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“I would tell my 25-year-old self that I was truly beautiful–and that any man would be lucky to get me! I remember not believing in my own beauty at that age. I thought everything was a little bit wrong–my weight, my hair, etc. I’d also tell myself to give the guy a chance! So many young women have this checklist of what the perfect guy should look like, act like, etc. Cut them a break and get to know them. Last, sex is good–but precious. Truly think about who you share yourself with.”

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Francesca Kranzberg, is one of FabOverFifty’s marvelous makeover winners. She works for JConnect in Maryland, helping newcomers get acquainted with the community. She met her husband at the age of 27, through a Jewish matchmaking service.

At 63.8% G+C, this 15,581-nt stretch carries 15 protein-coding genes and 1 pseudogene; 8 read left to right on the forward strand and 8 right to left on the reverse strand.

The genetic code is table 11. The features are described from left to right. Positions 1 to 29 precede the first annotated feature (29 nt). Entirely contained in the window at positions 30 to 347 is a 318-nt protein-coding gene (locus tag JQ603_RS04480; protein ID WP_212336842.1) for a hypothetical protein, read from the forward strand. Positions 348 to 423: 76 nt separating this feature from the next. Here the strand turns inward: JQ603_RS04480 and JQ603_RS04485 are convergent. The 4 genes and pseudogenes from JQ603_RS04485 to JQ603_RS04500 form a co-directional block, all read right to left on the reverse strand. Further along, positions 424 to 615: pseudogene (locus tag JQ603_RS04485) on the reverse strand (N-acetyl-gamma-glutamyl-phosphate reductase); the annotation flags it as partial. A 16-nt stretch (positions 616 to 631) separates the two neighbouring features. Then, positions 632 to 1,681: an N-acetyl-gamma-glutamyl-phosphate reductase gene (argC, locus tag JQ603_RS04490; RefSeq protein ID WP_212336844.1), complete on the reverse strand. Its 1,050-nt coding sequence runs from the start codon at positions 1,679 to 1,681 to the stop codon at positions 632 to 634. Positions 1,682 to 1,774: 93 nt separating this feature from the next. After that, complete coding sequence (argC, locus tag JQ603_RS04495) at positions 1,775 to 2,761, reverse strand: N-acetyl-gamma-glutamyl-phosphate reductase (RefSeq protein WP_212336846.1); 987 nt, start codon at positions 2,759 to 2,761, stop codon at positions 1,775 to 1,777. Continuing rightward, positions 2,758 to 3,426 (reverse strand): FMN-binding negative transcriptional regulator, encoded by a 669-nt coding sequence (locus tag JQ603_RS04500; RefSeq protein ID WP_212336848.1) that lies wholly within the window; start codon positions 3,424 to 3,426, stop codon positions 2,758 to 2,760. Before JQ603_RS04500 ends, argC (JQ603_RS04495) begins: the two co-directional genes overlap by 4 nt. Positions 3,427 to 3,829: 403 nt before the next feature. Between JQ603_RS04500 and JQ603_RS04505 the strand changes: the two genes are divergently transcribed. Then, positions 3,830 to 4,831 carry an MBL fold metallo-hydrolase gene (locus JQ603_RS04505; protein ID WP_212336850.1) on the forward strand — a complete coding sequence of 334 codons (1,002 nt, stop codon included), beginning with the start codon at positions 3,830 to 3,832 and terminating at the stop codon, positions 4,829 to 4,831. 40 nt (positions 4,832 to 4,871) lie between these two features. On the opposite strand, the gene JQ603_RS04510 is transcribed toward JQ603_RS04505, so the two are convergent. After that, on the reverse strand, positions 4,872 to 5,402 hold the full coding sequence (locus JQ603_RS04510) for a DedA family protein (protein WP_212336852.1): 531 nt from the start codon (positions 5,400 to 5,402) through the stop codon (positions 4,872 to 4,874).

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“I’d give myself the same advice I give my 25-year-old daughter:

1. Don’t rush into anything

2. Don’t become exclusive until you are sure you have found someone you want to be with. Dating around helps you to learn what traits are important in a mate–and also, what you can live without.

3. Guys love the chase. Don’t be too available or they will lose interest. If a guy calls you on Thursday or Friday for a Saturday night, tell him you already have plans, or even a date.

4. Once you are sure you have found ‘the one,’ let him know it. But, also let him know that you will walk away if he can’t commit by a certain date.  In other words, give him an ultimatum. If he can’t commit, then you aren’t walking away from much.